Now, three years later, the fact that the two C&C servers are still live and functioning, means threat actors could still initiate an attack.

"Two C2 servers we indicated were alive and responding to connection requests... if there were malware samples installed on victim machines, they would be able to successfully beacon to and receive possible commands from the rogue LoJax C2 servers," Hummel wrote.

Related posts:

— Scott Ferguson is the managing editor of Light Reading and the editor of Security Now. Follow him on Twitter @sferguson_LR.

Comment  | 
Print  | 
More Insights
Comments
Newest First  |  Oldest First  |  Threaded View
COVID-19: Latest Security News & Commentary
Dark Reading Staff 9/25/2020
Hacking Yourself: Marie Moe and Pacemaker Security
Gary McGraw Ph.D., Co-founder Berryville Institute of Machine Learning,  9/21/2020
Startup Aims to Map and Track All the IT and Security Things
Kelly Jackson Higgins, Executive Editor at Dark Reading,  9/22/2020
Register for Dark Reading Newsletters
White Papers
Video
Cartoon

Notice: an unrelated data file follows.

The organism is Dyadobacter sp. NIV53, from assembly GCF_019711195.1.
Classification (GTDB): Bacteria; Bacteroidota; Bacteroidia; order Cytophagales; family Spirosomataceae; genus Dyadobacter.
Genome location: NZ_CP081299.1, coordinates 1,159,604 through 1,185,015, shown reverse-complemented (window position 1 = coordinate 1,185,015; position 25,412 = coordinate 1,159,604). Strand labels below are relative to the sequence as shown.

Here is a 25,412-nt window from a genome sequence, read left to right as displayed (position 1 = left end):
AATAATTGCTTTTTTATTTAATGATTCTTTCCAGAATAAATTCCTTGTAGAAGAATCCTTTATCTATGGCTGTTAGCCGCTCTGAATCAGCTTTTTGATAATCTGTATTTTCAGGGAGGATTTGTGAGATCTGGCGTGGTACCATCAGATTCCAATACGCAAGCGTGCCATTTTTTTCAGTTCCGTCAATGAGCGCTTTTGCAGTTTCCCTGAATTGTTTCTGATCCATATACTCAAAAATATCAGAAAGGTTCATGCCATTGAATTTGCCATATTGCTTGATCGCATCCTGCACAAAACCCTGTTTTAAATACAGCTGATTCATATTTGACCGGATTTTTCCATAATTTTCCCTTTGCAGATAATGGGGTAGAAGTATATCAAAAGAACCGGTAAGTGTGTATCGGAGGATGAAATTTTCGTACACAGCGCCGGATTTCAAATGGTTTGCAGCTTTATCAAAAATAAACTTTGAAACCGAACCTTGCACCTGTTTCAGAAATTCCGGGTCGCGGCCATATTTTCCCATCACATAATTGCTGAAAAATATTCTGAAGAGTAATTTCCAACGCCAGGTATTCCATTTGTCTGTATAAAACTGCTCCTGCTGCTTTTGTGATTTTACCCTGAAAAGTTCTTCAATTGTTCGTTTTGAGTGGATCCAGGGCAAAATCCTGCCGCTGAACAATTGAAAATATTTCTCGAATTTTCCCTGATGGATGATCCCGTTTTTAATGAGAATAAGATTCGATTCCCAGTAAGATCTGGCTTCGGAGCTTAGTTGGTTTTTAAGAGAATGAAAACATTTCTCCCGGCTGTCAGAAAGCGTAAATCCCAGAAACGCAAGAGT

Current Issue
Special Report: Computing's New Normal
This special report examines how IT security organizations have adapted to the "new normal" of computing and what the long-term effects will be. Read it and get a unique set of perspectives on issues ranging from new threats & vulnerabilities as a result of remote working to how enterprise security strategy will be affected long term.
Flash Poll
How IT Security Organizations are Attacking the Cybersecurity Problem
How IT Security Organizations are Attacking the Cybersecurity Problem
The COVID-19 pandemic turned the world -- and enterprise computing -- on end. Here's a look at how cybersecurity teams are retrenching their defense strategies, rebuilding their teams, and selecting new technologies to stop the oncoming rise of online attacks.